The Queer Question: Discussing LGBT rights on Feminist Rani
The subject was bold and so were the conversations. Yet another fierce, free and feminist episode of Feminist Rani concluded at Deepak Talkies focussed on LGBT Rights with Activist Anuja Parikh and Queer Rights activist and advocate Sonia Giani came together to break silences of the ‘Queer Question.’ Sonia is actively involved with Humsafar Trust, one that works in the area of advocacy and counselling for distress amongst the queer community.
The Lesbian, Gay, Bisexual and Transsexual community has faced a lot of resistance from what we call the ‘mainstream’ society. It takes a certain amount of privilege to reach a point where one can come to terms with her/his sexuality, let alone it being accepted. Anuja and Sonia are both out-of-closet queers and at Feminist Rani, they spoke about their journey of coming out and what all are the everyday challenges they face due to their orientation. Their struggle were both within and with the society. The role of a supportive family played a great role, although the also acknowledged that conflict engagement and negotiation becomes most difficult when opposition comes from the domestic sphere.
On banning, unbanning and re-banning of Section 377 Act, which criminalizes any intercourse that is ‘non vagino-penal’. The law calls them ‘unnatural offences’. However, there is no definition to what determines the course of nature. Host of Feminist Rani, Meghna Pant also threw some light on how the culture of subverted gender identity has existed historically, though with the colonial invasion of the British and introduction of English Laws and regulation, that made masculinity a big thing and belittled femininity further. A feminine man would garner more homophobia that a masculine woman, pointed out Anuja.
The conversation also covered the idea of women’s sexuality, and how the society presumes that women have none. Every woman in this country would relate to the experience of being constantly pestered by the family to get married, and wait for love to happen after. Sonal and Anuja also agreed to the idea that this pressure is marginally higher for women than it is for men. We have had a long history of struggle where slowly through generations, we have been able to reach a point where women are now able to access spaces like Feminist Rani that allows them to articulate their thoughts and question existing, regressive norms.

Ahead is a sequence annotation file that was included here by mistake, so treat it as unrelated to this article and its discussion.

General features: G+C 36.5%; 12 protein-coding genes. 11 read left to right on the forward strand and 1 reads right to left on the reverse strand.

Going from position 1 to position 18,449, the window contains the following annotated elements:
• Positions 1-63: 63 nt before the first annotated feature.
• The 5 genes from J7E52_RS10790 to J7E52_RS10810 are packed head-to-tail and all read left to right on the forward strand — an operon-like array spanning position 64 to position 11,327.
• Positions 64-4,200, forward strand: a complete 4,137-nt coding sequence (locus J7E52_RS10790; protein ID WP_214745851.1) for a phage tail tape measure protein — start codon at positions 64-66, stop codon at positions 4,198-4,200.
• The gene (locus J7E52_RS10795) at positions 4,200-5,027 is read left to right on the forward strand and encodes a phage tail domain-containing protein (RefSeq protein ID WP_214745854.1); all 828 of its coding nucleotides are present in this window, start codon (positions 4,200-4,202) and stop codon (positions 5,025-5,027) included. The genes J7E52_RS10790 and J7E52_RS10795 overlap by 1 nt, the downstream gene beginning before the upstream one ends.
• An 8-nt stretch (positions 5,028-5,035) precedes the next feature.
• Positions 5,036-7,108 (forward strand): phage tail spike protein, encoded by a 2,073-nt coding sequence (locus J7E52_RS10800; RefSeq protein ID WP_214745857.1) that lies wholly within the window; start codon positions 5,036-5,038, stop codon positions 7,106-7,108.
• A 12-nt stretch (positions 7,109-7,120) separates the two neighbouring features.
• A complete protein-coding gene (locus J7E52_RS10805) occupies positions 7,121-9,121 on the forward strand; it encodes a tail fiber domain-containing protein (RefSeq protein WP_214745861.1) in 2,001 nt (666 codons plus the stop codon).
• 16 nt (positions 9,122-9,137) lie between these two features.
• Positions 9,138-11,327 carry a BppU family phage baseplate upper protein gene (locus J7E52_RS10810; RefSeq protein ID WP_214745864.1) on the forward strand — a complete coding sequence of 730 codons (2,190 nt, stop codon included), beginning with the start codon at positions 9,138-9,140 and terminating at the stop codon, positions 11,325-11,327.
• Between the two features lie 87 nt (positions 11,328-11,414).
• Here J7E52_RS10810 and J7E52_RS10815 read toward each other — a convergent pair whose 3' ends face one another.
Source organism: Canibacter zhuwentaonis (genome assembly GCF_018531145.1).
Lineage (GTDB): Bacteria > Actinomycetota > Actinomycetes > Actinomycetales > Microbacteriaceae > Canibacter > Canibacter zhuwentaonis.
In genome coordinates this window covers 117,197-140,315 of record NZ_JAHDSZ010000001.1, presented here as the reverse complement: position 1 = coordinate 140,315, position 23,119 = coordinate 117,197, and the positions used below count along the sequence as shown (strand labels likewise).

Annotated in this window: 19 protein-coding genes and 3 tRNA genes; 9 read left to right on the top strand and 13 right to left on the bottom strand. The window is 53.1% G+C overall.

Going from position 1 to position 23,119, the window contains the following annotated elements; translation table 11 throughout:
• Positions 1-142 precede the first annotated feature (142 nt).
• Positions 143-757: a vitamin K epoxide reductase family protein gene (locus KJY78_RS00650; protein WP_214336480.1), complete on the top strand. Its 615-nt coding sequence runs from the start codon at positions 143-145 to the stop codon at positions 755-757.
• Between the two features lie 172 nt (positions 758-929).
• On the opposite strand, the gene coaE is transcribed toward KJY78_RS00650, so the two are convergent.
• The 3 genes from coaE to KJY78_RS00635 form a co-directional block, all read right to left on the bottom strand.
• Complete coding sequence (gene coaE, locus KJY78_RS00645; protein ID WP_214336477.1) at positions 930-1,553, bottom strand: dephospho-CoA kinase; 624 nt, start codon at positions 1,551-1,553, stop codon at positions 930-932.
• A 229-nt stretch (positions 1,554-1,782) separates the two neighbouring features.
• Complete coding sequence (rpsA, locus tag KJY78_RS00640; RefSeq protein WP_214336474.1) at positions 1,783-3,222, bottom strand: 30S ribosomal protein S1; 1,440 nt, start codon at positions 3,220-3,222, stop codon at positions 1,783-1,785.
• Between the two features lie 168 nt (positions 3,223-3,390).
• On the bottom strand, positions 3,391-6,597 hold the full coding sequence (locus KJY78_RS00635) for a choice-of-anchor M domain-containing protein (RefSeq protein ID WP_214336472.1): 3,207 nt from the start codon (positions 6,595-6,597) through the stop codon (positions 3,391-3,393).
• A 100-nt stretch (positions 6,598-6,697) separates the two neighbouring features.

Talking about privilege, three common themes emerged from the audiences. People were of the opinion that one’s Education, the kind of Literature one is exposed to, and the family support that s/he has are the three main privilege points; and all three come from their class hailing. Sonal translated this into the queer question saying that Language is true privilege and if we have enough access to it, we would be able to articulate our thoughts and feelings so much better.
The idea that love is a spiritual concept and has nothing to do with one’s body or gender, resonated with everyone present for the crowd.
Addressing the taboo against people from the queer community, Sonia established an apt analogy. She said, “Being gay is like being left handed. If you try, you might end up being ambi-dextrous, but you can never stop being left-handed. That’s the way you were born!” I am reminded of a line (which some might find offensive) of the popular TV Series Game of Thrones where Oberyn Martell says, “Anyone who is having sex with just a man or women is completely missing out on the other half!!”
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